The protracted war against ISIS is stretching the Kurdistan Region of Iraq (KRI) to the limits of its capabilities. Backed by international coalition partners, the Peshmerga has risen to the challenge of containing ISIS and continues to confront them on the battlefield every day. War brings out the worst in people. It reveals the ugly face of humanity. The principles of International Humanitarian Law (IHL)– or the Laws of War – are intended to prevent the worst forms of violence by imposing rules on the conduct of hostilities during times of war.
As many as 196 countries acknowledge the legitimacy of IHL and are signatories to the Geneva Conventions. Despite this, full compliance is never guaranteed and a growing number of conflicts involve non-state actors unable to sign up to the agreements. This does not necessarily mean however that non-state actors are less willing or committed to adhere to the principles of IHL: “We are educated in human rights; it is the foundation of the Peshmerga. It is why we hold guns and call ourselves Peshmerga,” according to one official at a roundtable convening hosted in partnership by the Middle East Research Institute (MERI) and Geneva Call in early February.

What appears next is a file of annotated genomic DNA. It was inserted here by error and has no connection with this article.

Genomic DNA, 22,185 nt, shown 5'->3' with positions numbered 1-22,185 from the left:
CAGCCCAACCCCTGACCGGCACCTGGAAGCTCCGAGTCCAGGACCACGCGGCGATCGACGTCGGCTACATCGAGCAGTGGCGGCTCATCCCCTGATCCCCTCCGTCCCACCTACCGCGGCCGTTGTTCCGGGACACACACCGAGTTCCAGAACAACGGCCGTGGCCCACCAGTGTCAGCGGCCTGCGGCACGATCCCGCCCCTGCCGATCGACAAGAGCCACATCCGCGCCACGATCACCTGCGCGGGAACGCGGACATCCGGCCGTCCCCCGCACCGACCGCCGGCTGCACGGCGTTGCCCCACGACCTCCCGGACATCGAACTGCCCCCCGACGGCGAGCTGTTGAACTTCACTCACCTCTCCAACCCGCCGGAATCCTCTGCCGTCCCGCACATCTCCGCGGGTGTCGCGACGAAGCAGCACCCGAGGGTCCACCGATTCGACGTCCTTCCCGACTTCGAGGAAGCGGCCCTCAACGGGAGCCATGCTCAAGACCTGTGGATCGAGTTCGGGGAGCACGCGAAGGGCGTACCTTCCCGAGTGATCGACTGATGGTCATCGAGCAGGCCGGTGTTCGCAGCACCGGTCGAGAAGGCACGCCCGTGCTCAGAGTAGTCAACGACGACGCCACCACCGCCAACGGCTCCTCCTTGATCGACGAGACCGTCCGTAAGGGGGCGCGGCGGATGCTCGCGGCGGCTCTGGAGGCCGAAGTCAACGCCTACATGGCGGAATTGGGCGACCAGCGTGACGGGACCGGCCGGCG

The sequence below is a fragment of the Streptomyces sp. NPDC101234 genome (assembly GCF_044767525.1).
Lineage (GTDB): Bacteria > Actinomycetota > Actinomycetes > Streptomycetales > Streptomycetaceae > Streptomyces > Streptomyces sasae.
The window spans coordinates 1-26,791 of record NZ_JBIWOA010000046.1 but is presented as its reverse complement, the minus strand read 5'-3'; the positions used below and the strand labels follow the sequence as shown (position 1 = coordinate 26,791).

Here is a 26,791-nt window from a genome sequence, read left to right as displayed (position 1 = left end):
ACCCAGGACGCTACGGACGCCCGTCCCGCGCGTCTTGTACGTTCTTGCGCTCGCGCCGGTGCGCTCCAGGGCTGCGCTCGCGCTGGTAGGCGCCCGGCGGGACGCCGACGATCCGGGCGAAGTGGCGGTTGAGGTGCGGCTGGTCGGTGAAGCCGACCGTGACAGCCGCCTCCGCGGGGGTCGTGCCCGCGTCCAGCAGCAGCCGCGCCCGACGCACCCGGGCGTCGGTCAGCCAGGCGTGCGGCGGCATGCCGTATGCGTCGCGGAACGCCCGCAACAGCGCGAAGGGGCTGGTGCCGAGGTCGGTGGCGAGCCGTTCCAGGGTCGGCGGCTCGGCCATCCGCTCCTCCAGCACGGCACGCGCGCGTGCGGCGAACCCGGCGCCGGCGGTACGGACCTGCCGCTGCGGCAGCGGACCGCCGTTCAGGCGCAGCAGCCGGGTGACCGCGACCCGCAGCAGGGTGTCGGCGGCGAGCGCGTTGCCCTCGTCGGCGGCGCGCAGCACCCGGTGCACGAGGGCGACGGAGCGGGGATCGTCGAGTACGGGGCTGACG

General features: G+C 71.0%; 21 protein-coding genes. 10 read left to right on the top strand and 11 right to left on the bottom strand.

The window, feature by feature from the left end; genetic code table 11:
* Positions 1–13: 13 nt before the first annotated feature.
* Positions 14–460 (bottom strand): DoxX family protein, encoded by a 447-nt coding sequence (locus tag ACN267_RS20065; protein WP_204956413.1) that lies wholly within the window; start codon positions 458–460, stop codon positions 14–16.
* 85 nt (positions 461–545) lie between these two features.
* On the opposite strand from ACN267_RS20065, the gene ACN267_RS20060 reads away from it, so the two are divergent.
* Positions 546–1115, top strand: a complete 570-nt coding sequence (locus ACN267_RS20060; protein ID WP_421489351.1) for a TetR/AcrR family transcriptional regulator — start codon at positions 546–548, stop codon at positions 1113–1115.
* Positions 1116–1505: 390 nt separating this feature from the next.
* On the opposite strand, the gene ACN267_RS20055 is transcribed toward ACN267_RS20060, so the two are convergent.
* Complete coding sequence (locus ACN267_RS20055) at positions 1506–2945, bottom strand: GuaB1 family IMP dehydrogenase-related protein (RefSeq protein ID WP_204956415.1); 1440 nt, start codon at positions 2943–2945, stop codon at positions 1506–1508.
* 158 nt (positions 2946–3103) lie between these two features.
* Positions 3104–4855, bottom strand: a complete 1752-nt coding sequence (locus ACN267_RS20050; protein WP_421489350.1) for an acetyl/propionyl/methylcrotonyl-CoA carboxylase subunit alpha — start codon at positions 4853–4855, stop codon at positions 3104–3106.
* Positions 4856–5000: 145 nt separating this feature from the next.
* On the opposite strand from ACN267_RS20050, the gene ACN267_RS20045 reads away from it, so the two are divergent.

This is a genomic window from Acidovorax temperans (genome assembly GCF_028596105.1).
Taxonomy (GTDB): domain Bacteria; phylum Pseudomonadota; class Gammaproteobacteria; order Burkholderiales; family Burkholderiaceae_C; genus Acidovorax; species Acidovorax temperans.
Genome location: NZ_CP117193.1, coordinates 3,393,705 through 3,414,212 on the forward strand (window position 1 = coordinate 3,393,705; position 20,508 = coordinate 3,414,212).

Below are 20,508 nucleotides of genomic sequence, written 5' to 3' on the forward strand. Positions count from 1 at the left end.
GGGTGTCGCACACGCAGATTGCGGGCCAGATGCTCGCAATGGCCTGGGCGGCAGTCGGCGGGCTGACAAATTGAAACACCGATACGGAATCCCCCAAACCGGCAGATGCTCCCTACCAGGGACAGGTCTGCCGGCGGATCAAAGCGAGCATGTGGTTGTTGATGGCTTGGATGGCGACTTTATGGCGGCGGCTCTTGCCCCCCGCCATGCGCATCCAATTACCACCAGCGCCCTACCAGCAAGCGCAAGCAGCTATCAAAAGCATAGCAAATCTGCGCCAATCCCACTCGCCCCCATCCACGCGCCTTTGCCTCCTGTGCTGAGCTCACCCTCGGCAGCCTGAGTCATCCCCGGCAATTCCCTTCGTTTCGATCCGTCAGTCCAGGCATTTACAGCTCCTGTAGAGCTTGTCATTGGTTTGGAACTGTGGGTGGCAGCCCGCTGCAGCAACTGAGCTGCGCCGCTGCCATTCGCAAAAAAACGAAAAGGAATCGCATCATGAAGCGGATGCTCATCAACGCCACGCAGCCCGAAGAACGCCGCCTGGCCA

The recent seminar, organised by MERI and Geneva Call, is the first in a series of five to six roundtables aimed at engaging major stakeholders including the Ministry of Peshmerga, international coalition members and international non-governmental and/or intergovernmental organizations, such as the International Committee for the Red Cross (ICRC), in constructive dialogue surrounding the conduct of hostilities by armed forces in the region. Accordingly, this seminar focused on ascertaining preliminary steps towards identifying possible measures needed to ensure full compliance with IHL.
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The views expressed in this publication are those of the author and do not necessarily represent views of MERI.